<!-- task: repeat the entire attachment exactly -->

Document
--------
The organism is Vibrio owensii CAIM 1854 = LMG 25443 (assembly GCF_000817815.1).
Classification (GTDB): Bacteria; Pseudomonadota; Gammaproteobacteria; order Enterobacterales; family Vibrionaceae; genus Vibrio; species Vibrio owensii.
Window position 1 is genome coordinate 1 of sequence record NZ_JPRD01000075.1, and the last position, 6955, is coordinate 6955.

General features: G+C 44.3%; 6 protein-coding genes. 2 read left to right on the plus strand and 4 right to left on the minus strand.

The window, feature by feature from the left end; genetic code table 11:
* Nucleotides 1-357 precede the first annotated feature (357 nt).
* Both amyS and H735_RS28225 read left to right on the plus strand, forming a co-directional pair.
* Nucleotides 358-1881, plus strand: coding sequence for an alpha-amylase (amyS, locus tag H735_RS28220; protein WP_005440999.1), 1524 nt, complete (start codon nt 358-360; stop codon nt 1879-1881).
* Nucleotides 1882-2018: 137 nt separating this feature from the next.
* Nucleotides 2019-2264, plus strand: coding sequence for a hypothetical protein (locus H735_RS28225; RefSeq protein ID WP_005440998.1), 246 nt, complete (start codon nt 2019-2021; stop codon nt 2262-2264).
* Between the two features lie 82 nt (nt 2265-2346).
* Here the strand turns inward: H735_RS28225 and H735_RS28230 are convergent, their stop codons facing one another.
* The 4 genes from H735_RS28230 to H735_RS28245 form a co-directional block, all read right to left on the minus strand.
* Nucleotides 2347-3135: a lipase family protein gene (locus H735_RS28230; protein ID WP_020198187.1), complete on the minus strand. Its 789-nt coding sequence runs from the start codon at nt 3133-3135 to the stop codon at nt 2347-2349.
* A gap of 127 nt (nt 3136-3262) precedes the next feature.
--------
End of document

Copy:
The organism is Vibrio owensii CAIM 1854 = LMG 25443 (assembly GCF_000817815.1).
Classification (GTDB): Bacteria; Pseudomonadota; Gammaproteobacteria; order Enterobacterales; family Vibrionaceae; genus Vibrio; species Vibrio owensii.
Window position 1 is genome coordinate 1 of sequence record NZ_JPRD01000075.1, and the last position, 6955, is coordinate 6955.

General features: G+C 44.3%; 6 protein-coding genes. 2 read left to right on the plus strand and 4 right to left on the minus strand.

The window, feature by feature from the left end; genetic code table 11:
* Nucleotides 1-357 precede the first annotated feature (357 nt).
* Both amyS and H735_RS28225 read left to right on the plus strand, forming a co-directional pair.
* Nucleotides 358-1881, plus strand: coding sequence for an alpha-amylase (amyS, locus tag H735_RS28220; protein WP_005440999.1), 1524 nt, complete (start codon nt 358-360; stop codon nt 1879-1881).
* Nucleotides 1882-2018: 137 nt separating this feature from the next.
* Nucleotides 2019-2264, plus strand: coding sequence for a hypothetical protein (locus H735_RS28225; RefSeq protein ID WP_005440998.1), 246 nt, complete (start codon nt 2019-2021; stop codon nt 2262-2264).
* Between the two features lie 82 nt (nt 2265-2346).
* Here the strand turns inward: H735_RS28225 and H735_RS28230 are convergent, their stop codons facing one another.
* The 4 genes from H735_RS28230 to H735_RS28245 form a co-directional block, all read right to left on the minus strand.
* Nucleotides 2347-3135: a lipase family protein gene (locus H735_RS28230; protein ID WP_020198187.1), complete on the minus strand. Its 789-nt coding sequence runs from the start codon at nt 3133-3135 to the stop codon at nt 2347-2349.
* A gap of 127 nt (nt 3136-3262) precedes the next feature.